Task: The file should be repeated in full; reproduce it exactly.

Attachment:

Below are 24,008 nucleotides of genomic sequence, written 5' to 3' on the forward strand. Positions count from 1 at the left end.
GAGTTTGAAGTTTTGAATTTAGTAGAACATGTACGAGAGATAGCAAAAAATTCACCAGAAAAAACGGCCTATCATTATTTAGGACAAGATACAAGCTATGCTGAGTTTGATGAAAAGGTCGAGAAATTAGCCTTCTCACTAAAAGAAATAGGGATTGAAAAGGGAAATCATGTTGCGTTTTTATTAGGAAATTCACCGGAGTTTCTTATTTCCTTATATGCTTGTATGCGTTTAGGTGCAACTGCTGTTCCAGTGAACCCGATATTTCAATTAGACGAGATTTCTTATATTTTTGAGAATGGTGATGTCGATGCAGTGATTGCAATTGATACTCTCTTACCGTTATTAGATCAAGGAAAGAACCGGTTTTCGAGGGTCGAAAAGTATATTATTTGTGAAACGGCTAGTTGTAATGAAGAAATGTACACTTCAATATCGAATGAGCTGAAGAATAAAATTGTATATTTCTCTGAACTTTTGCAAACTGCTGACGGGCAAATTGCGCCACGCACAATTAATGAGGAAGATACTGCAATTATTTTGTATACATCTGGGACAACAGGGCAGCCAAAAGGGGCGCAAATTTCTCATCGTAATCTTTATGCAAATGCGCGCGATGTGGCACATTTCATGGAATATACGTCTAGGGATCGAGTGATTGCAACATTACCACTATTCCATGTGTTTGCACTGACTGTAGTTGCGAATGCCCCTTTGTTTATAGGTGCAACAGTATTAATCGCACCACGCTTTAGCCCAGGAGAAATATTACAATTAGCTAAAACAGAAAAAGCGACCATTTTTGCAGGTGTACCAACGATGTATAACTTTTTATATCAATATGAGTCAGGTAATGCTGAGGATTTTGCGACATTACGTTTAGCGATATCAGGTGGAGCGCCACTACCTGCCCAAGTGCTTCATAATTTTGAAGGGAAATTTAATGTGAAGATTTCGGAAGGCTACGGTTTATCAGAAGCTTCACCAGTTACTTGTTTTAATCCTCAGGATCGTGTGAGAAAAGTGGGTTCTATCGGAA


Below are 24,008 nucleotides of genomic sequence, written 5' to 3' on the forward strand. Positions count from 1 at the left end.
GAGTTTGAAGTTTTGAATTTAGTAGAACATGTACGAGAGATAGCAAAAAATTCACCAGAAAAAACGGCCTATCATTATTTAGGACAAGATACAAGCTATGCTGAGTTTGATGAAAAGGTCGAGAAATTAGCCTTCTCACTAAAAGAAATAGGGATTGAAAAGGGAAATCATGTTGCGTTTTTATTAGGAAATTCACCGGAGTTTCTTATTTCCTTATATGCTTGTATGCGTTTAGGTGCAACTGCTGTTCCAGTGAACCCGATATTTCAATTAGACGAGATTTCTTATATTTTTGAGAATGGTGATGTCGATGCAGTGATTGCAATTGATACTCTCTTACCGTTATTAGATCAAGGAAAGAACCGGTTTTCGAGGGTCGAAAAGTATATTATTTGTGAAACGGCTAGTTGTAATGAAGAAATGTACACTTCAATATCGAATGAGCTGAAGAATAAAATTGTATATTTCTCTGAACTTTTGCAAACTGCTGACGGGCAAATTGCGCCACGCACAATTAATGAGGAAGATACTGCAATTATTTTGTATACATCTGGGACAACAGGGCAGCCAAAAGGGGCGCAAATTTCTCATCGTAATCTTTATGCAAATGCGCGCGATGTGGCACATTTCATGGAATATACGTCTAGGGATCGAGTGATTGCAACATTACCACTATTCCATGTGTTTGCACTGACTGTAGTTGCGAATGCCCCTTTGTTTATAGGTGCAACAGTATTAATCGCACCACGCTTTAGCCCAGGAGAAATATTACAATTAGCTAAAACAGAAAAAGCGACCATTTTTGCAGGTGTACCAACGATGTATAACTTTTTATATCAATATGAGTCAGGTAATGCTGAGGATTTTGCGACATTACGTTTAGCGATATCAGGTGGAGCGCCACTACCTGCCCAAGTGCTTCATAATTTTGAAGGGAAATTTAATGTGAAGATTTCGGAAGGCTACGGTTTATCAGAAGCTTCACCAGTTACTTGTTTTAATCCTCAGGATCGTGTGAGAAAAGTGGGTTCTATCGGAA